I’m travelling this week to meet up with another indie developer about our games. I asked my Facebook followers what question I could answer for this blog while I was travelling. Someone asked about my first role-playing experience—as I wrote my answer went way beyond just “nostalgia.” This is more raw and honest than I’m sure the asker expected!
My parents divorced when I was 10. This family upheaval is traumatic for any child because the family is ripped apart, but I’ve learned that this age is a particularly sensitive one because of the attachment boysand girls have to their fathers around this time.
As we sorted out new living arrangements, new visitation schedules, and all that mess, my dad got an apartment . . . and the new Tandy 1000 computer. Each weekend, I looked forward to playing games on this fancy new computer with its 16-color graphics and three-voice sound card.
My first role-playing experience is actually made up of two that happened around the same time: one electronic, one tabletop.
Every Friday night, my dad would pick up my sister and me. On our way to the adjacent city where he lived, we would first stop off at a local tabletop gaming store (Magic, Warhammer, RPGs)—and we’d head a little further down the street to the computer store. Similar to other dads new in this situation, my dad would buy us stuff in a likely attempt to use material things to make up for failures of the heart.
I’ll never forget when he bought me my first CRPG: Ultima IV. Before this, I always enjoyed sleeping in on Saturday mornings—but now I would set my alarm to get up at 6am just to get to the computer and fire up Ultima IV Quest of the Avatar. I was too young and new to the genre to play the game properly. I had no idea what I was supposed to be doing. So instead, I would just explore the 16-color tile world: see what towns I could find, fight random encounters, level up my characters Iolo and Shamino. (Great baby names, by the way!)
At a time of life when my world was unravelling and shrinking, the game world provided a place of vast exploration. At a time when I was personally powerless over what was happening in my family, I could feel powerful in a world. At a time when I felt like chattel being fought over for custody, I was the singular hero of another world. Richard Garriott made me feel important when my life did not.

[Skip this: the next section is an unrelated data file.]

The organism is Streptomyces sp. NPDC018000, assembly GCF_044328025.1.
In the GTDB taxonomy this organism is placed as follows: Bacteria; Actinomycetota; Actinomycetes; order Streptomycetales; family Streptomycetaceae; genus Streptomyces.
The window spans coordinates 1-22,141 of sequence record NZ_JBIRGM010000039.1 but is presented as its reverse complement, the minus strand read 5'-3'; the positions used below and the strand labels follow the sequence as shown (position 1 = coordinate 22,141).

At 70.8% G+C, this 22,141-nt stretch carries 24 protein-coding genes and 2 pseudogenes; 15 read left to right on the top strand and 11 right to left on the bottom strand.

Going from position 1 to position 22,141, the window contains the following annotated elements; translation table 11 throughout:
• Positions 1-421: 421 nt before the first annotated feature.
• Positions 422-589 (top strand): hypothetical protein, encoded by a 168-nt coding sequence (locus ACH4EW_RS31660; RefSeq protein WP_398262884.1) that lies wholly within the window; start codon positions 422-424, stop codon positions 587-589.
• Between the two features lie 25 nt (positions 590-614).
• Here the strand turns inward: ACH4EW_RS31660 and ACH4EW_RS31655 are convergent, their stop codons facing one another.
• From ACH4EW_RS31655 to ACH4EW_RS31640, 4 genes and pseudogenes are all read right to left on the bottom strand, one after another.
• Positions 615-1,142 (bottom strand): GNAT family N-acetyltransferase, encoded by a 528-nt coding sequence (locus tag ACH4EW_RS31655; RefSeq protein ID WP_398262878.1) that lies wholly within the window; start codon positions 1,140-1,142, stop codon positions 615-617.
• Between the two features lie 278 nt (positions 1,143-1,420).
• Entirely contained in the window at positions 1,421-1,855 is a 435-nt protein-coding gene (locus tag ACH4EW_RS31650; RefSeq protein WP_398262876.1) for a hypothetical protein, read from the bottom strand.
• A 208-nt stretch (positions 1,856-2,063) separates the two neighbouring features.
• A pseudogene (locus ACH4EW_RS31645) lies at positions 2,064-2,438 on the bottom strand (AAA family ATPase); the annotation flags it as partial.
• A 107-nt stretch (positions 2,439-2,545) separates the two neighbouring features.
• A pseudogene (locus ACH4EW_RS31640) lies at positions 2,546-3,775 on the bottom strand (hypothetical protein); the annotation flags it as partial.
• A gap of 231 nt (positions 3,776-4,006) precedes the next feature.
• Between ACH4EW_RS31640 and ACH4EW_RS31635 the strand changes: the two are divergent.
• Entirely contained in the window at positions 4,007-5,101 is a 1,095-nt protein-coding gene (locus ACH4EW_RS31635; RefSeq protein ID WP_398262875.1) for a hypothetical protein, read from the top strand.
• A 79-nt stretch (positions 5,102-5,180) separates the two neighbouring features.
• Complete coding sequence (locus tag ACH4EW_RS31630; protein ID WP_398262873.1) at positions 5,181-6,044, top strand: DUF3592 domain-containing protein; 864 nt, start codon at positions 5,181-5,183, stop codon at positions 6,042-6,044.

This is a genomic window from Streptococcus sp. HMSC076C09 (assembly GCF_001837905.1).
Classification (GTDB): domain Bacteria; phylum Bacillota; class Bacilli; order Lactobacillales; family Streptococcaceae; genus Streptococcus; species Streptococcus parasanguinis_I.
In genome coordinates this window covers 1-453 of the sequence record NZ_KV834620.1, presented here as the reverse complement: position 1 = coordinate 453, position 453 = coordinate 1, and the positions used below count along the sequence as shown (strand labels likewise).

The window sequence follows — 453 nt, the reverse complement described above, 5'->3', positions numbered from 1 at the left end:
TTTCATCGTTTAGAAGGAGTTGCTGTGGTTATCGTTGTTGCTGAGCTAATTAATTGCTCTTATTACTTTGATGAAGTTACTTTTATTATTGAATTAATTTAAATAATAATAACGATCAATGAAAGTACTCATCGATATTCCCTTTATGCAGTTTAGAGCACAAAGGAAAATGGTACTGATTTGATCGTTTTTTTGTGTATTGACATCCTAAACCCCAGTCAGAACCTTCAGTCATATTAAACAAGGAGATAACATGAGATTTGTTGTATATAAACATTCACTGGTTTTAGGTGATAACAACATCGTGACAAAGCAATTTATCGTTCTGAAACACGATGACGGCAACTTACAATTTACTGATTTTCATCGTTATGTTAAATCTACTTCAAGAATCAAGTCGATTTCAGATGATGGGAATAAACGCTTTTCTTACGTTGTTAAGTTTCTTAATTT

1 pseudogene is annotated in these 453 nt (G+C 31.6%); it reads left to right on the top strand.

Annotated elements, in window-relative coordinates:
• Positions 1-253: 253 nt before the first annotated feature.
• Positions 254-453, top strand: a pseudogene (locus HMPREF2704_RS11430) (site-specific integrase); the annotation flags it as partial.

My first tabletop role-playing game was Ghostbusters. Many people might be unaware that there was a D6 RPG of Ghostbusters—but there was. My dad bought it—and I loved reading through the rulebook, seeing all the great art, reading the mechanics of how you trap a ghost, encountering levels, and just general game stuff. (This is a practice I still enjoy today. I just really enjoy reading RPG rulebooks. A few weeks ago, I got the latest Shadowrun rulebook. I’ll probably never run a game, but I enjoyed poring over every little detail.)
My dad read the rulebook over the weekend so we could play on Sunday. My sister (8) and I (10) sat down—eager to play this new “board game” without a board. My dad had no idea what he was doing. Questions came up that we couldn’t answer. For every 3 minutes of play, there were 7 minutes of flipping pages in the manual. I don’t think a “successful” adventure was possible with this green group. But you know what? It didn’t matter. At a time when we were yearning to connect as a family, the game provided a mechanism (or excuse) to do so. We had fun. We had fun as a family. That is really all that matters and all that I remember.
Actually, there is one other thing that I do remember—and this is important, too:
My dad tried.
That’s all I really need to know. Both for then, and now 30 years later.
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